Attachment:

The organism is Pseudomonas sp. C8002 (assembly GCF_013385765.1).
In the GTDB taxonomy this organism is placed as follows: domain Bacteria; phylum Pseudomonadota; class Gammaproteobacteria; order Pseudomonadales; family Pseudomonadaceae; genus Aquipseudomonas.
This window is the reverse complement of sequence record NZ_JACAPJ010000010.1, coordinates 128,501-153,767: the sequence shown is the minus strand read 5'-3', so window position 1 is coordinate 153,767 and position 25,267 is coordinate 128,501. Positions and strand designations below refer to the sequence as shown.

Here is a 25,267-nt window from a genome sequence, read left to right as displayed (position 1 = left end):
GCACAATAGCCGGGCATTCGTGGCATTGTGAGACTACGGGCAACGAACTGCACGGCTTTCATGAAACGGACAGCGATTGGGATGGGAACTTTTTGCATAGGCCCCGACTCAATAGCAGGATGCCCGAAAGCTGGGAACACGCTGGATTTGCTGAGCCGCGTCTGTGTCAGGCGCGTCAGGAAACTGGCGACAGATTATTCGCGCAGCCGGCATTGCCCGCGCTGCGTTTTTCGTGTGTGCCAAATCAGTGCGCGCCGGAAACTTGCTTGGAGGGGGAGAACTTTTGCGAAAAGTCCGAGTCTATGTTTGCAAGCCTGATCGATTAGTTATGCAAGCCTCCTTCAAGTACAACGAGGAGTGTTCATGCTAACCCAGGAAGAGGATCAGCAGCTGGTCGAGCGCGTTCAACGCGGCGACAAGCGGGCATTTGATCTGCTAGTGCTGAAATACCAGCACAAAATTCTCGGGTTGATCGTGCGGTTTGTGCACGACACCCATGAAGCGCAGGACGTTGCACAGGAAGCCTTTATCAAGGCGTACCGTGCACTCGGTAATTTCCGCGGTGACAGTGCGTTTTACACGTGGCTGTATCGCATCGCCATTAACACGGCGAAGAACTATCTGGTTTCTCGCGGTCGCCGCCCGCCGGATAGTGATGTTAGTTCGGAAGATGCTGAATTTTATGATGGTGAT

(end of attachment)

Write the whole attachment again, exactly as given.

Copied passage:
The organism is Pseudomonas sp. C8002 (assembly GCF_013385765.1).
In the GTDB taxonomy this organism is placed as follows: domain Bacteria; phylum Pseudomonadota; class Gammaproteobacteria; order Pseudomonadales; family Pseudomonadaceae; genus Aquipseudomonas.
This window is the reverse complement of sequence record NZ_JACAPJ010000010.1, coordinates 128,501-153,767: the sequence shown is the minus strand read 5'-3', so window position 1 is coordinate 153,767 and position 25,267 is coordinate 128,501. Positions and strand designations below refer to the sequence as shown.

Here is a 25,267-nt window from a genome sequence, read left to right as displayed (position 1 = left end):
GCACAATAGCCGGGCATTCGTGGCATTGTGAGACTACGGGCAACGAACTGCACGGCTTTCATGAAACGGACAGCGATTGGGATGGGAACTTTTTGCATAGGCCCCGACTCAATAGCAGGATGCCCGAAAGCTGGGAACACGCTGGATTTGCTGAGCCGCGTCTGTGTCAGGCGCGTCAGGAAACTGGCGACAGATTATTCGCGCAGCCGGCATTGCCCGCGCTGCGTTTTTCGTGTGTGCCAAATCAGTGCGCGCCGGAAACTTGCTTGGAGGGGGAGAACTTTTGCGAAAAGTCCGAGTCTATGTTTGCAAGCCTGATCGATTAGTTATGCAAGCCTCCTTCAAGTACAACGAGGAGTGTTCATGCTAACCCAGGAAGAGGATCAGCAGCTGGTCGAGCGCGTTCAACGCGGCGACAAGCGGGCATTTGATCTGCTAGTGCTGAAATACCAGCACAAAATTCTCGGGTTGATCGTGCGGTTTGTGCACGACACCCATGAAGCGCAGGACGTTGCACAGGAAGCCTTTATCAAGGCGTACCGTGCACTCGGTAATTTCCGCGGTGACAGTGCGTTTTACACGTGGCTGTATCGCATCGCCATTAACACGGCGAAGAACTATCTGGTTTCTCGCGGTCGCCGCCCGCCGGATAGTGATGTTAGTTCGGAAGATGCTGAATTTTATGATGGTGAT